Interview with Rabbi David Saperstein – Part 2

by on Wednesday

Rabbi David Saperstein

Interview with Rabbi David Saperstein - Part 2

In our second installment of Q&A with Rabbi David Saperstein, Rabbi Lavey Derby asks about his roll and influences.

Q: You’re held in high esteem by colleagues and peers: who do you admire and why?

“Too many to do justice to. I have been blessed to meet and work with so many of the greats over the years. My parents rank alone in their influence on my life: My father, as a beloved rabbi for nearly 50 years in one synagogue and he and my mother as passionate social justice activists. In the Jewish social justice arena, my two most influential Jewish social justice mentors were Al Vorspan, the longtime social justice VP of the Reform Jewish Movement, and at 90, in my view, still the most eloquent spokesperson for Jewish social justice in America, and Leibel Fein (Prof. Leonard Fein) the founder of “Moment Magazine,” Mazon and numerous others entities and the most influential liberal ideologue in contemporary Jewish life. Intellectually, my older brother Prof. Marc Saperstein, a leading Jewish historian and scholar on the history of Jewish-Christian and Jewish-Muslim relations, Rabbi Eugene Borowtiz, a leading theologian of this generation, the late Conservative Rabbi Robert Gordis, one of the finest writers on applying Jewish values to contemporary problems, and Leon Wieseltier, who has so magnificently integrated Jewish values and aesthetics into his role at the front ranks of American public intellectuals on such a broad range of artistic, moral and political concerns – these have all had a profound influence on me.

As to political leaders: With all the cynicism about American politics, I have been and remain struck by how many people come to Washington, to state capitals and local government yearning to live a life of service to make our nation and the world a better place. I fear that current political events will erode the sense of the American commonwealth and deter the next generation of inspiring and visionary young leaders from entering public service. But that my life’s path was blessed to be interwoven professionally and personally with Ted Kennedy, Paul Simon, Frank Wolf, John Lewis, Hillary and Bill Clinton, the Obamas, — and so many brilliant and talented Jewish public servants from Jacob Javits, Paul Wellstone, Barney Frank and Henry Waxman to the array of inspiring Jewish women now serving in Congress – truly cosi r’vayah – my cup runneth over. I love my job and couldn’t; imagine any other that would bring me more personal and professional satisfaction”.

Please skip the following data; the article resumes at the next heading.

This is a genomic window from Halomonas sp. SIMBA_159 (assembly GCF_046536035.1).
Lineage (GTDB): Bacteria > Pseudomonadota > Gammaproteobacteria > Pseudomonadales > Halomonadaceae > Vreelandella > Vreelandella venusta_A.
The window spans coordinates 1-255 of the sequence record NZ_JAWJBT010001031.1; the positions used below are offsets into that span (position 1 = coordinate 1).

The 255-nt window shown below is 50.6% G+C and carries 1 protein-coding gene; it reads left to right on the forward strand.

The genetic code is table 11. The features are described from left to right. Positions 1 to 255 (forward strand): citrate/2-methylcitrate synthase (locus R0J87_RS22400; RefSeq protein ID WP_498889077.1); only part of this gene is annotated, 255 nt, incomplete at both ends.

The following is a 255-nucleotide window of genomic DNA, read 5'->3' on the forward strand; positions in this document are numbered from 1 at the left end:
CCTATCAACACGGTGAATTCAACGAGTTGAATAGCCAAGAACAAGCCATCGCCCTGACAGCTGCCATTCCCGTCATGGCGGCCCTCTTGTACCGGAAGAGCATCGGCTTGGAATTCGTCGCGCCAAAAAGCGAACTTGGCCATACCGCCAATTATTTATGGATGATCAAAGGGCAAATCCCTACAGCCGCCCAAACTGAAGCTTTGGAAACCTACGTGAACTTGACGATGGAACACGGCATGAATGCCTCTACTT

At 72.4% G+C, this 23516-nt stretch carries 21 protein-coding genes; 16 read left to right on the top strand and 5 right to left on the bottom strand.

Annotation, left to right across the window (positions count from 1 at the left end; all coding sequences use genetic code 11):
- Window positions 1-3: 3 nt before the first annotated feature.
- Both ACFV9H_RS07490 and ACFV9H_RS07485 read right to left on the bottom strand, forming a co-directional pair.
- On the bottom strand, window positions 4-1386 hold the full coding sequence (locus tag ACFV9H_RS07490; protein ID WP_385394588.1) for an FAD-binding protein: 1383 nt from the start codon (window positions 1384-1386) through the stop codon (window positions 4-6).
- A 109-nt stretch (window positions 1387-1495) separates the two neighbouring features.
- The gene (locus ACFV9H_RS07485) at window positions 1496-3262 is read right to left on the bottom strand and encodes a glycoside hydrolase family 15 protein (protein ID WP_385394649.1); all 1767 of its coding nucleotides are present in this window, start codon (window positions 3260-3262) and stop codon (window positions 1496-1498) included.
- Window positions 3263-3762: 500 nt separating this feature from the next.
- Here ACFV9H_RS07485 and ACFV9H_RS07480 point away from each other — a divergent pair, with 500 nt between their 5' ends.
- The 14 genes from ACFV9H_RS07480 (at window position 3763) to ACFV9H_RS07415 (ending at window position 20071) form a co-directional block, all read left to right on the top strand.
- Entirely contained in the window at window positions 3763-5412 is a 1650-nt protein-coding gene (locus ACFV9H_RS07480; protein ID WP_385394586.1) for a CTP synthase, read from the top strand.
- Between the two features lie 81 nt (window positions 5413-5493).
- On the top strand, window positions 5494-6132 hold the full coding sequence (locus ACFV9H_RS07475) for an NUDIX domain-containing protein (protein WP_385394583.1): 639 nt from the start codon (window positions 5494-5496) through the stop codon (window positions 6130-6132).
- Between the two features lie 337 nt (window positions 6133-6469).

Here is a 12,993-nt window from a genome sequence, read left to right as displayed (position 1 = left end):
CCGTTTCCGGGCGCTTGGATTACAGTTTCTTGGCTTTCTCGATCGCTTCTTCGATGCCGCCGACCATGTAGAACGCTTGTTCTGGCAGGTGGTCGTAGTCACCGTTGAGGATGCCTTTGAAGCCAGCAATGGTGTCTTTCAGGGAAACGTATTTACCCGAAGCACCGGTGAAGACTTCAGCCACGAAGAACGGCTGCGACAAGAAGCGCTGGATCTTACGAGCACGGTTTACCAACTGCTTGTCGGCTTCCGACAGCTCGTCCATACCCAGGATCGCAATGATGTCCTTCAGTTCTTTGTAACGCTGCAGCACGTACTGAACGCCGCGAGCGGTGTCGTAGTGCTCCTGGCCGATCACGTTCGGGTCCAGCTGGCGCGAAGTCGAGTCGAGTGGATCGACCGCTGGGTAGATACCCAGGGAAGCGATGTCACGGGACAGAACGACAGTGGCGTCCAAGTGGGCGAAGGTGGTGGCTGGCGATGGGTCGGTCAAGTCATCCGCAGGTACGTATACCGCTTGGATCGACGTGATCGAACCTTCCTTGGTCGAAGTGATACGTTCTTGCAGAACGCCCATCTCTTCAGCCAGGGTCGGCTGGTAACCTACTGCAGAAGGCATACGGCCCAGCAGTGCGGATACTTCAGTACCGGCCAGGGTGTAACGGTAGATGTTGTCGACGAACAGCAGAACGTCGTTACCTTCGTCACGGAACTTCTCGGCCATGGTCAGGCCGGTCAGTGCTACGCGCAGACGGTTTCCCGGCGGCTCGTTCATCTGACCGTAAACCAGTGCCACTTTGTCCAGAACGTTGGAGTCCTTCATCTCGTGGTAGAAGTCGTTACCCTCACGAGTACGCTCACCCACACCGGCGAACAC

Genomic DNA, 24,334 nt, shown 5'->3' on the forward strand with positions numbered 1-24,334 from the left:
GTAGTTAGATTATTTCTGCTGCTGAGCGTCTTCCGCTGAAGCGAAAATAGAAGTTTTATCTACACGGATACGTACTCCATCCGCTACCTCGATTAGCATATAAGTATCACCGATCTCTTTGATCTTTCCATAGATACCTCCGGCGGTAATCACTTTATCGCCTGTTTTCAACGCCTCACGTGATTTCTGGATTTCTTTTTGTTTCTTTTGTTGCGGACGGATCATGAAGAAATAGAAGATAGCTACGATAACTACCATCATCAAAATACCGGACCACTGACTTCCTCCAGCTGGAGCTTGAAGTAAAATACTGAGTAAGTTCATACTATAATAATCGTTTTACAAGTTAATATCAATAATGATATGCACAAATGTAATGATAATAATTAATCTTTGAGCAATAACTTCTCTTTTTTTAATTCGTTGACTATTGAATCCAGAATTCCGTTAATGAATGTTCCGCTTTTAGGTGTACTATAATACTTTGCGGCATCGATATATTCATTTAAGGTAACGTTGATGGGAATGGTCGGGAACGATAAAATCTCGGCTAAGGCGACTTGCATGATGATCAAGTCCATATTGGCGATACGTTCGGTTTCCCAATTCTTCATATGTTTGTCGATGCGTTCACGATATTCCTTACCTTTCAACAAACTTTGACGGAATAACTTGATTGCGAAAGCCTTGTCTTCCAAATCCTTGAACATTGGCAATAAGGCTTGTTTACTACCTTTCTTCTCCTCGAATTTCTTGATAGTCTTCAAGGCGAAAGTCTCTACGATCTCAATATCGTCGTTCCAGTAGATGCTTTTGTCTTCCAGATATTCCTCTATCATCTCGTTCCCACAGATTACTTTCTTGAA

Q: For the past three decades you have provided a critical voice for social justice issues. What would you most like to be remembered for?

First, for having inspired other Jews to live out a life of purpose that weaves together their Jewish and American identities into a cohesive whole imbued with a sense that God has ennobled our lives by calling us to be God’s partners in shaping a better world. And second, that there will be those who know, including my own family, — that although most people will never know my name, because of the laws over the past three plus decades I helped a bit in getting passed and the bad ones I helped a bit in stopping, I have made life better for millions. What a blessing to have been given such an opportunity.

Rabbi Saperstein is speaking at the PJCC and other locations on the San Francisco Peninsula through February 11, 2014.  See dates and times.

email

Leave a Reply

Your email address will not be published. Required fields are marked *

You may use these HTML tags and attributes: <a href="" title=""> <abbr title=""> <acronym title=""> <b> <blockquote cite=""> <cite> <code> <del datetime=""> <em> <i> <q cite=""> <strike> <strong>